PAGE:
Movie Wave Home
Reviews by Title | Reviews by Composer

Composed by

* * *

Album running time

Performed by

Engineered by
Music Editors

Produced by

Released by
Serial number

Album cover copyright (c) 2006 Clear Star Pictures LLC; review copyright (c) 2006 James Southall



Impressive dramatic score with some beautifully moving moments


A 2003 movie (though seemingly not released until 2005) directed by Lawrence Foldes, Finding Home sees a young career woman inherit a property in Maine from her late grandmother, and in the process of selling it off, going through all the old possessions re-evaluating her life.  I must admit, I've never seen it; I pinched the plot outline from the IMDB.  Users comments at the same site are wildly varied; one person says "as close to perfection as a movie can get", while another says "clichéd, contrived, silly" - who to believe!?  I'd never heard of the film until the soundtrack was released; similarly, I'd never even heard of the composer, Joseph Conlan.  In a fit of hyperbole, he is described in the liner notes as "one of today's most prolific and popular film composers", and they go on to name ten of his biggest projects, literally none of which I have even head of.

Maybe, though, I should start paying a bit more attention.  His music for Finding Home is frequently attractive.  The music is mainly orchestral (though no orchestra or conductor is credited) and these passages are very attractive.  There is nothing truly distinctive, but nor need there be, with Conlan crafting some lovely melodies.  The score's main theme is heard in several pleasant presentations, with "One Telephone Call" being a particular highlight.  However, with the film seemingly striving to offer up its fair share of tragedy, the scores does not remain so pleasant throughout, with several more downbeat passages which don't make such rewarding listening.  In some ways, the most impressive sections are perhaps when Conlan adds some percussion on top of the orchestra, mercifully avoiding drum loops and opting for some weird live instruments; this comes to the fore in "Awkward Arrivals" and "Something About Dave", which sound almost like they might belong in a Thomas Newman score, but are certainly entirely Conlan's creations.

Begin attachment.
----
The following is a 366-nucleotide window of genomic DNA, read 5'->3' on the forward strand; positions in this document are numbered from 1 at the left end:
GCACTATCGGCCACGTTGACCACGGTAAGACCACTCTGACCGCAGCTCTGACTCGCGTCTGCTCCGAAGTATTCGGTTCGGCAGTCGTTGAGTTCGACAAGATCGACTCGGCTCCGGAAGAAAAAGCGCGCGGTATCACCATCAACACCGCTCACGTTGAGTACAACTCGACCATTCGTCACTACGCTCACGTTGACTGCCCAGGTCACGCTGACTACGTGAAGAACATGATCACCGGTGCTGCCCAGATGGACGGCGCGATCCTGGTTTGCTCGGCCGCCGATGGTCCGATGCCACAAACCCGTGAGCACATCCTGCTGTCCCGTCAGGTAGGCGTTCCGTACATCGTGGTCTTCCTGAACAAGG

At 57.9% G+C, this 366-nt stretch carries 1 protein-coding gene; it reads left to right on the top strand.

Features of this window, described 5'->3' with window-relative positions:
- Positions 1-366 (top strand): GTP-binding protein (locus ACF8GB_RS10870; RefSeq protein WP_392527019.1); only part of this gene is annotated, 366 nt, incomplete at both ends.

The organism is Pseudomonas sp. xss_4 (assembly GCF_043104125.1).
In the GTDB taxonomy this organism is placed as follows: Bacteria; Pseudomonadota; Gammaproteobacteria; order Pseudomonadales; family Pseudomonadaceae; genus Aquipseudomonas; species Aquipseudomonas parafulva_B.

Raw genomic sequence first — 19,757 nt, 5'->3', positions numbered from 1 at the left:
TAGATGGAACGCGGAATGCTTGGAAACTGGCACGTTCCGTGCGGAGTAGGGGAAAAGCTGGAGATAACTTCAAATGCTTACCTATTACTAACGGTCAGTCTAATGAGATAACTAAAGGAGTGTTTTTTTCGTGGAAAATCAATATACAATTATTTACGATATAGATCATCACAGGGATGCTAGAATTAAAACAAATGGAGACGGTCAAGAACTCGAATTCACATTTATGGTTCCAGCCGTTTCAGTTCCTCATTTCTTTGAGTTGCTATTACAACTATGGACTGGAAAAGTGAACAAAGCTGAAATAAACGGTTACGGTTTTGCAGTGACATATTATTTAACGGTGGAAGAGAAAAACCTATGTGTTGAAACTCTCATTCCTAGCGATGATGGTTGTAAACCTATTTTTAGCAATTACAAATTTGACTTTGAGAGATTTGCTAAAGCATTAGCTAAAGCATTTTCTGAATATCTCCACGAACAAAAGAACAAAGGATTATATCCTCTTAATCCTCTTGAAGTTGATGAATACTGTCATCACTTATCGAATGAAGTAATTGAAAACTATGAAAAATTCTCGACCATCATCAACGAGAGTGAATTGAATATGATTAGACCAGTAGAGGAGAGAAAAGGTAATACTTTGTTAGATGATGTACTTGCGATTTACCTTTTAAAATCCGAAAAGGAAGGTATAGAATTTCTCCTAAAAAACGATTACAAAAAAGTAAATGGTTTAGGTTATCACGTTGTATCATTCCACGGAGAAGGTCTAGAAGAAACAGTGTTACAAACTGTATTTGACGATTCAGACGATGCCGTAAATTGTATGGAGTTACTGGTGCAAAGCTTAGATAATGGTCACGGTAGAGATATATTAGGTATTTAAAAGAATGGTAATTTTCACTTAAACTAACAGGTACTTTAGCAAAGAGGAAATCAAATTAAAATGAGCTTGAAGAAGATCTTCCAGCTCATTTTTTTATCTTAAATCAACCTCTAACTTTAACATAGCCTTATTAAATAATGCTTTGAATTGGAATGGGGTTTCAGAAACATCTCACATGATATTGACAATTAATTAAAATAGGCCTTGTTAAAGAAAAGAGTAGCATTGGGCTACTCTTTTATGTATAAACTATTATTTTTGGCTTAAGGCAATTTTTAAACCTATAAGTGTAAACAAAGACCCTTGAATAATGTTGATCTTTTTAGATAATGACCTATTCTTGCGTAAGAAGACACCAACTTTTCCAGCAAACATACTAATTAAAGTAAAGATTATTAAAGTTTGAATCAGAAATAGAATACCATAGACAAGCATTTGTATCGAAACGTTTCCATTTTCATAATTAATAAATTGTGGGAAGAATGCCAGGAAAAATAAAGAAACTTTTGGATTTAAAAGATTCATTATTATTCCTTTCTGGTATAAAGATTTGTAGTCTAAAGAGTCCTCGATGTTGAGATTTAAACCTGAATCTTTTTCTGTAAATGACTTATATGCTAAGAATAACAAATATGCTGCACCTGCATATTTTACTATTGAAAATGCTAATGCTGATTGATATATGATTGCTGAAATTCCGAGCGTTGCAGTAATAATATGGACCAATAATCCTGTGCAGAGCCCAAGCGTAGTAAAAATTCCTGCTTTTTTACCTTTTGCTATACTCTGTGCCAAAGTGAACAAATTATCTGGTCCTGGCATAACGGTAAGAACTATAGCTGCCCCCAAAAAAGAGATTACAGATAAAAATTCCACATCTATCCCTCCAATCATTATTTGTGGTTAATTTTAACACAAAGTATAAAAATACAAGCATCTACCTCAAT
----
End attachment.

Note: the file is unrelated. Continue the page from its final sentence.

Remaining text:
When Conlan adds a solo female voice to his music, it is also highly attractive; the one thing that doesn't really work on the album is ironically the one thing he draws attention to in his liner notes, which are what he describes as "experimental soundscapes" created by manipulating digital recordings of live performance, sending things backwards, adding effects, etc.  They sound like they would probably work well in the film, but they detract from the fine orchestral segments of the disc.  At 79 minutes it's something of a struggle to get all the way through, but this shouldn't take anything away from the core of excellent material in the score, and hopefully we'll be hearing more from Conlan in the future.

Buy this CD from by clicking here!


  1. Finding Home (2:37)
  2. The News (1:47)
  3. One Telephone Call (3:35)
  4. Like It Was Yesterday (1:42)
  5. My Old Room (1:28)
  6. Shadows (:30)
  7. Lemon Drops (2:13)
  8. Finding Middle C (1:20)
  9. Tea at the Plaza (:54)
  10. I Need a Friend (1:16)
  11. Dear Diary (1:56)
  12. Candace Comes to Help (3:17)
  13. Return to Sender (2:32)
  14. Esther and Sean (4:30)
  15. Dave's Place (2:07)
  16. The Negotiation (2:12)
  17. Awkward Arrivals (1:58)
  18. Something About Dave (1:48)
  19. Dave and his Knife (1:52)
  20. N, A, S and G (1:34)
  21. The Key / Not Your Father (6:29)
  22. AP and DL / Nick Goes South (6:51)
  23. Farewell to Nick (2:02)
  24. The Dotted Line (1:27)
  25. Looking Back (1:27)
  26. Half Way (2:29)
  27. Withdraw the Offer (6:50)
  28. End Credits (4:45)